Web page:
Digital & Innovation

Sanofi launches augmented reality technology to support people with haemophilia

Health Industry Hub | May 30, 2022 |
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Digital & Innovation: A first-of-its-kind augmented reality technology has been unveiled at The Children’s Hospital at Westmead (CHW) to enable young people living with haemophilia to view the potentially irreversible impact of disabling joint disease and help them stay on track with treatment.

The Children’s Hospital at Westmead (CHW) is the first hospital in the country to receive the Joint Scanner provided on loan by Sanofi. It uses augmented reality to show patients with haemophilia disorders what their joints will look like 10, 20, 30 years in the future both with and without treatment. The scanner aims to educate patients about the impact of haemophilic arthropathy over the course of a lifetime, as well as reinforcing the importance of therapy compliance.

Robyn Shoemark, Clinical Nurses Consultant in Haematology at CHW, said “Pictures often say more than words and this is what I think the scanner will do. We can talk about the benefits of doing treatment and the consequences of not doing treatment, but what this scanner does is show our patients and their family what this looks like and how this will impact them throughout the life. It makes it much more real.”

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Treatment for haemophilia is often self-administered at home, with patients and parents being responsible for treatment compliance. If a treatment is missed, it can cause a “bleed” and lead to bruising and joint swelling. Short-term, the effect of this is minor but if treatments are continually missed over time, it can result in long-term, irreversible damage.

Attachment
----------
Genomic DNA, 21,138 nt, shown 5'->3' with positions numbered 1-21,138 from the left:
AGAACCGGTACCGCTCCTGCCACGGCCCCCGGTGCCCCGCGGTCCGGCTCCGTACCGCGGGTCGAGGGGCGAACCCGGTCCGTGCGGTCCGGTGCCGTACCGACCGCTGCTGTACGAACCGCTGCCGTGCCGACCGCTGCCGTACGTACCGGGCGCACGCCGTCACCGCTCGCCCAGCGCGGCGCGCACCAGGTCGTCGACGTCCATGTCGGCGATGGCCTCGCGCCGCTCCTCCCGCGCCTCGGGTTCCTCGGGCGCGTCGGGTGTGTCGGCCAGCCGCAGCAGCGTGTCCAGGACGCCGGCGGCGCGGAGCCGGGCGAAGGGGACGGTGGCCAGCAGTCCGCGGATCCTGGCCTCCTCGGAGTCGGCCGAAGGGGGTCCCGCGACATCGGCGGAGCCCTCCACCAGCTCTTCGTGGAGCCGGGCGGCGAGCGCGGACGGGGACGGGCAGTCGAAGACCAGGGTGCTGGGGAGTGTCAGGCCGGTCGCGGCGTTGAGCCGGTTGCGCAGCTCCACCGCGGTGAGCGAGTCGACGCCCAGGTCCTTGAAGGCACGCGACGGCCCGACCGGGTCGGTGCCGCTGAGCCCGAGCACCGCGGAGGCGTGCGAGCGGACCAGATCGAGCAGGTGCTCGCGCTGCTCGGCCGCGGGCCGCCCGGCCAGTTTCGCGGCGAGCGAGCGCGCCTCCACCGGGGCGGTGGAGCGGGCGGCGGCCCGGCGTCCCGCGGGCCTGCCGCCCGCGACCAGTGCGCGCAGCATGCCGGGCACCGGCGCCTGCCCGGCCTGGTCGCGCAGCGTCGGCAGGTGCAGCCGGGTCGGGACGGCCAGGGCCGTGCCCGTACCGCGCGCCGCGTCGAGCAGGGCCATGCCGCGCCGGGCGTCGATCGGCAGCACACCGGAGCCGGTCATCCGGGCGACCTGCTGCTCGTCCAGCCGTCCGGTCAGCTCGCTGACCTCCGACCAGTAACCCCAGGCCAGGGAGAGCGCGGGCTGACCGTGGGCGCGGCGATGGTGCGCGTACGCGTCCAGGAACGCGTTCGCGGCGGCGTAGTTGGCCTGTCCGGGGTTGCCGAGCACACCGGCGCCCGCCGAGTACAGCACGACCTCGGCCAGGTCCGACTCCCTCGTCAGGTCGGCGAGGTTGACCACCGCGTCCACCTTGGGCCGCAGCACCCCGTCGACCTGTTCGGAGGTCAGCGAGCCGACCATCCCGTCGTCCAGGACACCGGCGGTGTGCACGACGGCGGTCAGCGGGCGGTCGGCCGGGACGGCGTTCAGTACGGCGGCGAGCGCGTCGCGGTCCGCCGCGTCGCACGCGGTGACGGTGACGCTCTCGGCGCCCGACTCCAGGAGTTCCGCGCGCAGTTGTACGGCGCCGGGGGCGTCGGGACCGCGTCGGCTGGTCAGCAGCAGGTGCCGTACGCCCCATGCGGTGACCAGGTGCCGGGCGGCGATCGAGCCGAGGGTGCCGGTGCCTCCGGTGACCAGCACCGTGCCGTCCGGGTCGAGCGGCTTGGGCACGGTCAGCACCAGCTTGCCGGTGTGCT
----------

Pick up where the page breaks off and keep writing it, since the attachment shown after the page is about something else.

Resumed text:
“Bleeds are painful and even having one bleed is one too many for people with haemophilia,” Robyn said.

“We hope this scanner will help us educate our patients, particularly our teenagers, about why regular treatment is important because even though they may feel fine missing a treatment here or there now, they may be causing themselves long-term damage that will impact their lives in the future.”

The Scanner utilises a ‘leap motion’ 3D camera attached to a computer to scan and map a person’s hand when placed under the device. A specially designed software then overlays imagery onto the user’s hand to replicate normal ageing and the impact of joint disease. While the Scanner uses only the user’s hand as its reference point, it cleverly allows the user to expand the replicated view on the screen beyond the hand to see what is happening elsewhere in the body, focusing on specific joints known to be impacted by haemophilia including the shoulder, knee, or ankle.

“Technological advances like Augmented Reality, seen in this Joint Scanner, allow healthcare professionals to bring important health education to life that directly engages their patients. We know improved health education can help patients make informed decisions about managing their health conditions,” said Murray White, Joint Scanner developer from Crash Bang Wallop.

Tim Demos, 28 who lives with haemophilia A, said the Scanner provides an insightful and startling lens into what life can look like if he doesn’t continue to pay attention to his haemophilia management.

“I’ve always felt I had a pretty good handle on managing my haemophilia, but even so, it’s easy to disregard the impact of my condition in the next ten years. This scanner has helped to strengthen my understanding that what I do now will determine how I live with my haemophilia for the rest of my life,” said Tim.

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